The All-Story is the magazine that first published Edgar Rice Burroughs, beginning with "Under the Moons of Mars", a serialized novel eventually published in book form as A Princess of Mars, and later The Gods of Mars.[11] Other All-Story writers included Rex Stout, later a famed mystery writer, and mystery Mary Roberts Rinehart,[10] Western writers Max Brand and Raymond S. Spears, and horror and fantasy writers Tod Robbins, Abraham Merritt, Perley Poore Sheehan and Charles B. Stilson.[10]

In 2006, an example of the October 1912 issue of All-Story Magazine, featuring the first appearance of the character Tarzan in any medium, sold for $59,750 in an auction held by Heritage Auctions of Dallas.[12]

Argosy All-Story Weekly

Argosy All-Story Weekly cover for the story "The Metal Monster" by A. Merritt (August 7, 1920)

In 1920, All-Story Weekly was merged into The Argosy, resulting in a new title, Argosy All-Story Weekly, which published works in a number of literary genres, including science fiction and Westerns. Edgar Rice Burroughs published some of his Tarzan and John Carter of Mars stories in the magazine; other science fiction writers included Ralph Milne Farley, Ray Cummings, Otis Adelbert Kline and A. Merritt.[7]

In 1922 Argosy missed a chance to launch the career of E. E. Smith. Bob Davis, then editor of Argosy, rejected the manuscript of The Skylark of Space, writing to Smith that he liked the novel personally, but that it was "too far out" for his readers.[13] This "encouraging rejection letter" did encourage Smith to try further, finally getting his novel published in Amazing Stories.

Argosy published a number of adventure stories by Johnston McCulley (including the Zorro stories), C. S. Forester (adventures at sea), Theodore Roscoe (French Foreign Legion stories), L. Patrick Greene, (who specialized in narratives about Africa),[10] and George F. Worts' tales about Peter the Brazen, an American radio operator who has adventures in China.[14] H. Bedford-Jones wrote a series of historical swashbuckler stories for Argosy about an Irish soldier, Denis Burke.[15] Borden Chase appeared in Argosy with crime fiction.[16] Two humorous mystery-adventure serials by Lester Dent appeared in Argosy's pages.[17] More serious mystery stories were represented by Cornell Woolrich, Norbert Davis, and Fred MacIsaac.[10]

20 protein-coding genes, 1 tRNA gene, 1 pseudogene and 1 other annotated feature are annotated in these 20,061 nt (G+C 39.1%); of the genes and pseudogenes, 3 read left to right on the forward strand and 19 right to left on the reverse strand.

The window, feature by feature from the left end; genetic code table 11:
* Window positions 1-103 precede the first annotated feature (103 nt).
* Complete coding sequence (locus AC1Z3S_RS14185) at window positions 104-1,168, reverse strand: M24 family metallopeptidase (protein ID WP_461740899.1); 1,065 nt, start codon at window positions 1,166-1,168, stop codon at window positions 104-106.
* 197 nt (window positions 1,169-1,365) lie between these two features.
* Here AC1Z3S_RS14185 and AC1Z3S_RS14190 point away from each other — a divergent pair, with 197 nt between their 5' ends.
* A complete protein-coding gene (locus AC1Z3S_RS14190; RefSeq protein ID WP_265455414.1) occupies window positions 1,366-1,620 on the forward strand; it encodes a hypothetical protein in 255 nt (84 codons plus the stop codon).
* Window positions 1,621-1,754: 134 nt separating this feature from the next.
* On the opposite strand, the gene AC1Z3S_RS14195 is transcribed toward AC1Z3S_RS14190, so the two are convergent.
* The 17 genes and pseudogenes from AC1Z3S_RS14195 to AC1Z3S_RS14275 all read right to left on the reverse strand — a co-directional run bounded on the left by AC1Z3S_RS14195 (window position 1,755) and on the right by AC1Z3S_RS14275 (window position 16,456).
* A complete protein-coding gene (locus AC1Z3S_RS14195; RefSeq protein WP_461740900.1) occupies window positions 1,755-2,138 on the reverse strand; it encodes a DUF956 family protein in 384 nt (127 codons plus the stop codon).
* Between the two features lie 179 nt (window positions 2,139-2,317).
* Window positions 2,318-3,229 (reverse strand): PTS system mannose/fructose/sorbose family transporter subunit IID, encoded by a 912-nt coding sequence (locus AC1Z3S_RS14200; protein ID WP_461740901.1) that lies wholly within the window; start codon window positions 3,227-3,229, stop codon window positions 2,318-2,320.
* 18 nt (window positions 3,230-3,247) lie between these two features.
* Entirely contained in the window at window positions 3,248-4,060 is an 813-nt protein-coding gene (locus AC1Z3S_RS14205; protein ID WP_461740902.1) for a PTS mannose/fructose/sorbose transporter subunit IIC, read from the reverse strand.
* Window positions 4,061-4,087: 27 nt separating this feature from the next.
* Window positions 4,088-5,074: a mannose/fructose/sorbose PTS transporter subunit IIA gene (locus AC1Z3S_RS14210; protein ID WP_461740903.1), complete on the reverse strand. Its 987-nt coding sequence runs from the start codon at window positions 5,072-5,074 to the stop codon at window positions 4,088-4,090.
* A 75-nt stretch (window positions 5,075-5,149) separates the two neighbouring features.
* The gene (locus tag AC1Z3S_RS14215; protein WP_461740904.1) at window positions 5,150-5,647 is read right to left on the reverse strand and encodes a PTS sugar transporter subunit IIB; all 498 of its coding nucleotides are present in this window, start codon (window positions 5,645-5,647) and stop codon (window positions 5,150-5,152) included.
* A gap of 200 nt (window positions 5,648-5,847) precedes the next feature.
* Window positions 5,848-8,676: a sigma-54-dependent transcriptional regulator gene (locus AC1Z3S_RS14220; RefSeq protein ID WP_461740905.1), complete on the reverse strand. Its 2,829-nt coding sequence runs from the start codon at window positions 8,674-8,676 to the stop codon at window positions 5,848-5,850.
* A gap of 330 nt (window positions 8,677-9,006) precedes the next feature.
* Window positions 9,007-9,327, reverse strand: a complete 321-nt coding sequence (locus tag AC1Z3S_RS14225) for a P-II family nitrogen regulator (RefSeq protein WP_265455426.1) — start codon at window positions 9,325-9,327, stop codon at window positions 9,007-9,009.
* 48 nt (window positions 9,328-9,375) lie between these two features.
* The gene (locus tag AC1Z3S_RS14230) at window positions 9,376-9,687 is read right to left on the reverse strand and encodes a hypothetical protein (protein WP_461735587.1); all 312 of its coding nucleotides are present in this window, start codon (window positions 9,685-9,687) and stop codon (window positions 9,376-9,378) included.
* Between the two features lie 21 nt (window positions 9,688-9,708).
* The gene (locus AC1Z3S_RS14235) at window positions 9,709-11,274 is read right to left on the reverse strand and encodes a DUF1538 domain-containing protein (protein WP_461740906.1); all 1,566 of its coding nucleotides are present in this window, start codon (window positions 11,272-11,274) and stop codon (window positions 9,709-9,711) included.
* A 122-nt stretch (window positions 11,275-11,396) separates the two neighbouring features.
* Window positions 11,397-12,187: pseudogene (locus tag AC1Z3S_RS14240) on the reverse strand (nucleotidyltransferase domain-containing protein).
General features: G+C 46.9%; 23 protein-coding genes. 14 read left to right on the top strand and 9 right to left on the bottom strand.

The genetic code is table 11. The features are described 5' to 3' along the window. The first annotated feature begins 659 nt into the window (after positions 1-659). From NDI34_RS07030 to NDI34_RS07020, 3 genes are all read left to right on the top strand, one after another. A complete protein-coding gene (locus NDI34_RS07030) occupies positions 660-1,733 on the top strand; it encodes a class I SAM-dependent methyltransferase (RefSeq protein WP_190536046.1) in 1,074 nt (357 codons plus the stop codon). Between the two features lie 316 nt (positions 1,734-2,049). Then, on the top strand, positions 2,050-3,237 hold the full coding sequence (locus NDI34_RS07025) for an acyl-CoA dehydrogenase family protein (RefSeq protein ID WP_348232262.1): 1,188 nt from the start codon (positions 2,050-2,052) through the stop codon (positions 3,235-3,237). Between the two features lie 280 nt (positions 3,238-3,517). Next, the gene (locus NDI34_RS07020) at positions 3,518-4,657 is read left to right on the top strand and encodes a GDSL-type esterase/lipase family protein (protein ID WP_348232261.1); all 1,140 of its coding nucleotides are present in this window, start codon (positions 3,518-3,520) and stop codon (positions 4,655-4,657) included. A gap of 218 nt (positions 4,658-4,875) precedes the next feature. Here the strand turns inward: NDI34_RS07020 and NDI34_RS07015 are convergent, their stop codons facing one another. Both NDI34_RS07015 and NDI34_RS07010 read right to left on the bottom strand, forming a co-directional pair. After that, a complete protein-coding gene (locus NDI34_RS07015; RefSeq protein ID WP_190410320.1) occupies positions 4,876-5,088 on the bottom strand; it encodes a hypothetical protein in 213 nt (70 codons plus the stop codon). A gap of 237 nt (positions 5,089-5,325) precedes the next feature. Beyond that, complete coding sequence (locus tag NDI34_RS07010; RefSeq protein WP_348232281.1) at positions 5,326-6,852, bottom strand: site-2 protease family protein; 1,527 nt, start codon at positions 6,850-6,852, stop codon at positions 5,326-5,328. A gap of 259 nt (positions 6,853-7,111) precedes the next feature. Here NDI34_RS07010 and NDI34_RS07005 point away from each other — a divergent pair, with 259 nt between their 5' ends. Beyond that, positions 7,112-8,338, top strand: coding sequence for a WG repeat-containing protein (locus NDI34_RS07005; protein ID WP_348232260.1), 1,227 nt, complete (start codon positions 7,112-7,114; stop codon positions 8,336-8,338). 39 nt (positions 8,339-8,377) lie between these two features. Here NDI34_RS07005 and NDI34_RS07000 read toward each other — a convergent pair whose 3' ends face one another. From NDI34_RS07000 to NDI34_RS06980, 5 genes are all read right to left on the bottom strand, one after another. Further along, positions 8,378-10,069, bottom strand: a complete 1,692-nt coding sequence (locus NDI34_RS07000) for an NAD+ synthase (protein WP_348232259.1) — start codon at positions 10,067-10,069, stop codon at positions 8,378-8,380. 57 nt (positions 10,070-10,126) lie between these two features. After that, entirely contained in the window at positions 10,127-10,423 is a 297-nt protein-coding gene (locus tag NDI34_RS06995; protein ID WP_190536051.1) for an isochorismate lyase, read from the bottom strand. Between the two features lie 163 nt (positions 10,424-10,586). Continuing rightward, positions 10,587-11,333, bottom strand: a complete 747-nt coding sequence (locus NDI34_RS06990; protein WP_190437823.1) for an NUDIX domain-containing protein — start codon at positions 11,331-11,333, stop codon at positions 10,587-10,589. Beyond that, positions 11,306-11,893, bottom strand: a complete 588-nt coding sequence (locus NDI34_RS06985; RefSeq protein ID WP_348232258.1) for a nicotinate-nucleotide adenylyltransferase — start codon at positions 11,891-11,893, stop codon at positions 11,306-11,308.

Max Brand, Clarence E. Mulford, Walt Coburn, Charles Alden Seltzer[18] and Tom Curry[19] wrote Western fiction for the magazine. Other authors who appeared in the original run included Ellis Parker Butler, Hugh Pendexter, Robert E. Howard, Gordon MacCreagh[20] and Harry Stephen Keeler. Brand's character Dr. Kildare first appeared in 1938.[21]

Argosy's covers were drawn by several noted magazine illustrators, including Edgar Franklin Wittmack, Modest Stein and Robert A. Graef.[10]

In November 1941 the magazine switched to biweekly publication, then monthly publication in July 1942. The most significant change occurred in September 1943 when the magazine not only changed from pulp to slick paper but began to shift away from its all-fiction content. Over the next few years the fiction content grew smaller (though still with the occasional short-story writer of stature, such as P. G. Wodehouse), and the "men's magazine" material expanded. By the late 1940s, it had become associated with the men's adventure pulp genre of "true" stories of conflict with wild animals or wartime combat.

For most of its publishing lifespan, Argosy was "never terribly successful",[22] but in the late 1940s and 1950s it experienced a significant boost in sales when it began running a new true crime column, The Court of Last Resort.[22] Lawyer-turned-author Erle Stanley Gardner (later the creator of Perry Mason) enlisted assistance from police, private detectives, and other professional experts to examine the cases of dozens of convicts who maintained their innocence long after their appeals were exhausted. The popular column appeared in Argosy from September 1948 until October 1958, and was adapted for television as a 26-episode series by NBC.[22]